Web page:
Column: Navigating Power, Control & Trust

November 22, 2022 | 0 Comments

[Column written by Kjeld Mizpah [KJ] Conyers-Steede]

Navigating the shift of meaningful economic development

Navigating Power, Control, and Trust has impacted me since the age of 10 years. At that age, I realized how our colonial history shapes and impacts our present and future. As an individual whose legal nationality is a British Overseas Territory Citizen, with connections with Britain’s oldest colonial territory, navigating power, control, and trust is in my cultural DNA.

My quest to understand this impact started with Bermuda building education policies that moved away from embracing a community-centric approach to social cohesion, and placing value instead on control and power.

Social cohesion refers to the strength of relationships and the sense of solidarity among members of a community. – Healthy People 2030

A few years before the age of 10, young KJ tries on a Navy role

Kjeld Mizpah KJ Conyers-Steede Bermuda

Seeing this battle firsthand sparked my journey as a policy advocate who strives to understand the why of using policy development as a form of control. The older I get, the more I realize that social cohesion thrives when communities have economic sovereignty through embracing innovative economic opportunities.

Linear versus circular approaches to economic development

Countries that operate under a capitalistic society govern themselves through a linear lens: this can be seen when we approach economic growth. We see economic growth as a zero-sum game instead of encouraging a circular approach to economic development. Since the end of World War II, developed countries, especially those within the Commonwealth, have sought to develop a better understanding of how the policy development cycle and communities can better align [Howlett et al. 17]. This notion is why I wanted to study political science; however, as I enter my first decade working within the policy development ecosystem, I realize the struggle between power, control, and developing trust in that ecosystem is causing a shift in our governance structure.

This shift seems unconventional, and some may say Covid-19 sparked it, but if you look at the policy ecosystem as a system, this shift has been in the works for centuries. This shift stems from the identity crisis of being a collection of colonized people. This grand experiment of Westminster democracy has been underway for the last two centuries, yet we still operate in the format of our forefathers. Social norms have evolved, but our policy creation structures still have lasting traits from our European imperialist origin story.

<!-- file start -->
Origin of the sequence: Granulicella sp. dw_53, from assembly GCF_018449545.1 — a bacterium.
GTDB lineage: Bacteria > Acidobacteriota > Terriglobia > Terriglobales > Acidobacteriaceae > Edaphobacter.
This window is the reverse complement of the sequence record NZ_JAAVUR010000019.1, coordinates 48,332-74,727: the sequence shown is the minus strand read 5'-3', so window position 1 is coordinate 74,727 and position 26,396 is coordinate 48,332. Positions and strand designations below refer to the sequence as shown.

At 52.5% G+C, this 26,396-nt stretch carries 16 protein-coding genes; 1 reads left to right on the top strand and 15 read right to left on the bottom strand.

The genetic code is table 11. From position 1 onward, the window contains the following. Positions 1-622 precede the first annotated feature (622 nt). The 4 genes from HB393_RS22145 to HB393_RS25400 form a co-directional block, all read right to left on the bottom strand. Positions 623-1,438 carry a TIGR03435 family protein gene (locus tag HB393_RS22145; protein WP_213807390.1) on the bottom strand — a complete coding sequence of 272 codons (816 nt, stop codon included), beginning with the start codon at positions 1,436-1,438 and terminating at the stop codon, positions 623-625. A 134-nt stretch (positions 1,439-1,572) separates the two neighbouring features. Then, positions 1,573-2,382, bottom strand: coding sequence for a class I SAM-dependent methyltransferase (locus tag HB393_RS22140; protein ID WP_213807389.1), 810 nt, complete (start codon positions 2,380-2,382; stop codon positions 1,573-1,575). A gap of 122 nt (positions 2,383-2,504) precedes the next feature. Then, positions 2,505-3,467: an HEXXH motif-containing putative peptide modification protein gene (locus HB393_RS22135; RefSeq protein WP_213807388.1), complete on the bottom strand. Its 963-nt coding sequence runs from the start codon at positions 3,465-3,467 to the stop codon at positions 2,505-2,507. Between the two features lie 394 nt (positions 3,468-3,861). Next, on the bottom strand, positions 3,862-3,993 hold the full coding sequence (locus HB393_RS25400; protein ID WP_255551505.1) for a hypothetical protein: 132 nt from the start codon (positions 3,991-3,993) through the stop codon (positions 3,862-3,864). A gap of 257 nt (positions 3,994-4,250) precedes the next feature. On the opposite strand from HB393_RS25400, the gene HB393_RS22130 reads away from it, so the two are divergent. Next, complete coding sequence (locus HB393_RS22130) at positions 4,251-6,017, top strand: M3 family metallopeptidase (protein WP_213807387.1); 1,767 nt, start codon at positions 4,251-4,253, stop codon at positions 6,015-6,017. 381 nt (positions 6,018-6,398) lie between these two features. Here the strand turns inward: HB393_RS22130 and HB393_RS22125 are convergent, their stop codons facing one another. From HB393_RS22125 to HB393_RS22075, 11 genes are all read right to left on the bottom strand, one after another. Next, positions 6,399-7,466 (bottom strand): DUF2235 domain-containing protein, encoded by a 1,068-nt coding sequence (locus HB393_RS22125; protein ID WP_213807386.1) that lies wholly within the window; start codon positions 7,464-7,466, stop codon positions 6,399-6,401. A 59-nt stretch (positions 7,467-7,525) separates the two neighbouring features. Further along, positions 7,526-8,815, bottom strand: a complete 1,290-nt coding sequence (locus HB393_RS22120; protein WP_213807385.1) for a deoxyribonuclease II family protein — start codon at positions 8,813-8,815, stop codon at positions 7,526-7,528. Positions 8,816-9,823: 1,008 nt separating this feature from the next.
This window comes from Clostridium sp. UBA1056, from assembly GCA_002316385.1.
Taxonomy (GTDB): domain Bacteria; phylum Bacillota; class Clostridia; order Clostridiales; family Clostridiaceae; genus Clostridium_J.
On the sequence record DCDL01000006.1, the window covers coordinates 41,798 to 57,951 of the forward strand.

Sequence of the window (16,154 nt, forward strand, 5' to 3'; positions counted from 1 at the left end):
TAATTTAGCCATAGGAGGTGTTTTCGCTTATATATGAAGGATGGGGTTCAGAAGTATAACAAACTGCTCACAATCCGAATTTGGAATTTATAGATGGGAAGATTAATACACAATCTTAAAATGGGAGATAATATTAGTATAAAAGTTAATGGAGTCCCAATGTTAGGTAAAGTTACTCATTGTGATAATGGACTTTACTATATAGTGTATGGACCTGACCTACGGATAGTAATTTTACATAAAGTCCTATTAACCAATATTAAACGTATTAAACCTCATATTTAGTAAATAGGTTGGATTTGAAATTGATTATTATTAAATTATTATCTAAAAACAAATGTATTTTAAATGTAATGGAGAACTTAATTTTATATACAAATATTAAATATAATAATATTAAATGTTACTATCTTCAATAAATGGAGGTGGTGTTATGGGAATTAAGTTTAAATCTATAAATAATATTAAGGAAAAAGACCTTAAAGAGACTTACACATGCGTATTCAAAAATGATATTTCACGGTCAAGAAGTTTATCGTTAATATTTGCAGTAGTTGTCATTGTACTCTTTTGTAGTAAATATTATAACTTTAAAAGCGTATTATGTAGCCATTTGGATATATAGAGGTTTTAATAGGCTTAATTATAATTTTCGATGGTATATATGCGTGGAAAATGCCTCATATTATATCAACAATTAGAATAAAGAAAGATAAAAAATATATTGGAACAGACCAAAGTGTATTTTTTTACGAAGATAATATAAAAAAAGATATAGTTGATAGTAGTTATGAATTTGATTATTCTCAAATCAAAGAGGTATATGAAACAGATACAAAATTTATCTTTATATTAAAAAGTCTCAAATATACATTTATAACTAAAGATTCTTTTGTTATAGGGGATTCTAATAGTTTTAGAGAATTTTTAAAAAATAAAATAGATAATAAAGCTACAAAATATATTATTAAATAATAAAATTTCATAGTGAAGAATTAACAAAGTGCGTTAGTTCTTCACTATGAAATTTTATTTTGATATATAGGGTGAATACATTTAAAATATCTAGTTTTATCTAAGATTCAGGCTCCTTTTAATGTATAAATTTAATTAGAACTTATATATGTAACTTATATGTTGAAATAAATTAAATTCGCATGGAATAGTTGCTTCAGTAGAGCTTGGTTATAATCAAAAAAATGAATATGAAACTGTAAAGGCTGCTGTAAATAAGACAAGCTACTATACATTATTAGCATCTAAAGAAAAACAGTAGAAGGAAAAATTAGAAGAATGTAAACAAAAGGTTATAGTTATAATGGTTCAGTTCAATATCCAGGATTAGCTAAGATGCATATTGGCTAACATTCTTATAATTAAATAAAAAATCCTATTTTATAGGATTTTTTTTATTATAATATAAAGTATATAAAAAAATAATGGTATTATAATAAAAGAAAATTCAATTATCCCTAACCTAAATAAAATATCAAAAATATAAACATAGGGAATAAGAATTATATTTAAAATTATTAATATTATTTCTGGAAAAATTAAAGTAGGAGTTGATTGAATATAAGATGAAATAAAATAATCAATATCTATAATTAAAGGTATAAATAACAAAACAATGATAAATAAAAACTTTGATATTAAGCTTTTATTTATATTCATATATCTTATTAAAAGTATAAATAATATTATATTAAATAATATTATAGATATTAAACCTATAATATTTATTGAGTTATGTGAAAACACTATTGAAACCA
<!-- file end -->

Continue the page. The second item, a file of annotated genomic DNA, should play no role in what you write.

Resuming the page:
The internal battle between defining power and exercising control can be seen through the evolution of former European colonies’ transition to statehood [Phillips and Sharman 2]. A prime example is Canada’s evolution from a company state, to a dominion, to a carbon copy of its colonial forefather [Britain] that takes an imperialistic approach to governance. Canada’s approach to Confederation was based on the importance of centralizing its globalization ambition. This has limited provinces’ economic and political equity, causing generations of policy leaders to crave power to control the agenda-setting process: this has pulled the country into a federation crisis.

As company-states evolved into nations, their desire to move away from colonial control created a domestic form of colonization which takes the form of federalism. The idea of sharing resources, international relations goals and trade seems excellent on paper. Nevertheless, since the first North American federation was created, the policy development process has been based on defining power and exercising control, creating a culture of mistrust within all levels of government. Our quest for centralization has caused a modern form of colonization that hinders collaboration and creativity within the ecosystem. Once again, this caused the power to shift, causing the battle for control to continue.